E3 2019 Hands-on: Borderlands 3
There’s something about the Borderlands formula that has managed to grip both my attention and hours of my time, despite being made up of genres I don’t normally find any interest in. First-person shooters have never been my thing, and I have yet to find another looter-shooter that has kept me coming back after a couple hours of playing. Perhaps it’s the spark of charm and off-kilter humor the series is known for that keeps me coming back?
Whatever the reason may be, Borderlands 3 is an upcoming release that has my attention, despite some of the drama coming out of developer Gearbox. We were offered the chance to go hands-on with the latest demo build at this year’s E3, alongside a run-down of some new information for the game.
The experience began with a short presentation by the game’s art director, Scott Kester. The focus here was a run-down of the game’s social features, as well as some information on the third of four playable characters: Moze, the “Gunner.”
Kester explained that, while the game can be played solo (which is how I’ve played the past few games myself, personally), Gearbox has added a few subtle social integrations to nudge players into interacting with friends and the game’s community. You can now buy items from vending machines that your in-game friends have sold to them in their own games, as well as having hunting missions dynamically added to your own game when a friend completes it. Equipment found in the game can be sent to friends, and it will automatically scale to their level as well.
He also made it a point to mention that Borderlands 3 will offer split-screen multiplayer as well, something many modern games seem to be lacking.
We were then led into the explanation of the gunner Moze, a character whose skills revolve around piloting a mech. A quick rundown of her skill trees was mentioned: “Demolition Woman,” skills focused on explosion and splash damage; “Shield of Retribution,” a risk-reward tree revolving around shields as well as increasing damage output as health decreases; and “Bottomless Mags,” all about shooting and never having to reload. Kessler mentioned off-hand that augments from between trees can be combined to help customize playstyles.
Following the quick presentation came the highlight of the morning: finally going hands-on with the game. The demo was presented on a PC running AMD hardware (Vega 64 graphics in particular), but the only control option was an Xbox One controller, which threw me off a bit.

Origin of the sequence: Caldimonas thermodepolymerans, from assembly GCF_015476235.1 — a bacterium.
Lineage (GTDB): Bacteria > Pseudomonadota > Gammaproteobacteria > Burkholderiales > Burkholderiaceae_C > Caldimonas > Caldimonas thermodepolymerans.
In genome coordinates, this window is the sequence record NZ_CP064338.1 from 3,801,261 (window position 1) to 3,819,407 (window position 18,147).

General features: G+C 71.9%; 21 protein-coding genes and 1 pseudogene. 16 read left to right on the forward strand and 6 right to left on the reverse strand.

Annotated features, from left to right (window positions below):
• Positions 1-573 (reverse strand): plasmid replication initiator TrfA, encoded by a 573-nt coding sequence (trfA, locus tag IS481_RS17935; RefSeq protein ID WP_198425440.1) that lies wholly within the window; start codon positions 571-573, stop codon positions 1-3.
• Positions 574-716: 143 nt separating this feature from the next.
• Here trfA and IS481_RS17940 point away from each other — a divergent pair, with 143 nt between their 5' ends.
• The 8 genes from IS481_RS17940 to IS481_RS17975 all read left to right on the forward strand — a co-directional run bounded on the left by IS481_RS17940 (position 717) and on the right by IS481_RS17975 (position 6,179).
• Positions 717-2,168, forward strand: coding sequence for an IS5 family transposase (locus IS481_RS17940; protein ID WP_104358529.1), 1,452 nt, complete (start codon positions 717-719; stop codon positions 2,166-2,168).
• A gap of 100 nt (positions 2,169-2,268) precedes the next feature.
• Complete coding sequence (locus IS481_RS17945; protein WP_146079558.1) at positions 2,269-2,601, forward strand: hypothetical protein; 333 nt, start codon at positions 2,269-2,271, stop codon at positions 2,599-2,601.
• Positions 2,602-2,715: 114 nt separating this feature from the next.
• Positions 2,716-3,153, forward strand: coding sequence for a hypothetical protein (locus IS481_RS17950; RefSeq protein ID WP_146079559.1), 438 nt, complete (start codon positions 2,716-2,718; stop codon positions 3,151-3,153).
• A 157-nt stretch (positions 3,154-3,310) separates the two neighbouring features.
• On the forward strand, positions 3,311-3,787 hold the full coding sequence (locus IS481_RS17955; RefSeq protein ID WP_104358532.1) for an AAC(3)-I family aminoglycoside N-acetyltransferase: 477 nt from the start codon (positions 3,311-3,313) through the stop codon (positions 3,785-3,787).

I had the choice to play as one of the three characters revealed in-depth so far. I opted for the “Operator” Zane, and jumped into his skill trees to unlock an after-image skill as well as one that sent an attack drone out onto the field. The stage in the demo had me infiltrating a base where the game’s antagonists, the Calypso twins, are broadcasting to their cult. The stage was relatively short, capping off with a boss-fight against what seemed like an evil Radio DJ requiring me to avoid large area-of-effect attacks coming out of speakers surrounding the arena.
After a bit of adjustment to the gamepad controls, I was able to jump in relatively easy. Hell, the only timed I straight-up died was when I accidentally walked off a cliff. This is helped mainly by the fact that Borderlands 3 is essentially just more Borderlands. Sure, we get more characters and places to explore, but the gameplay loop is incredibly familiar.
That’s not to say nothing’s changed, obviously. If there’s one word I could use to describe the difference between this and past entries, it’s “smoother.” To be fair, I have not played Pre-Sequel, but the small graphical updates evident in the small things here ranging from using vending machines to watching enemy health drop just felt more polished. The only real issue I had with the demo was in audio; I had some issues with audio glitches and drop-outs in the first few minutes of the demo.
Overall, if you’re already a fan of the Borderlands series, I can say Borderlands 3 remains worth looking forward to. This may be a great game for newcomers to jump in as well, although I can’t say so firmly until we see more story details; the Borderlands series has begun developing a bit of lore over the past couple entries.
However, if you haven’t been into previous games, it doesn’t look like there will be much here to change your mind. Gearbox seems to know what its audience is looking for, and is definitely catering to them with this entry.
Borderlands 3 was developed by Gearbox Software, and will be published by 2K Games for PC, PS4, Xbox One, and Stadia on September 13th, 2019.
Screenshots courtesy of 2K Games.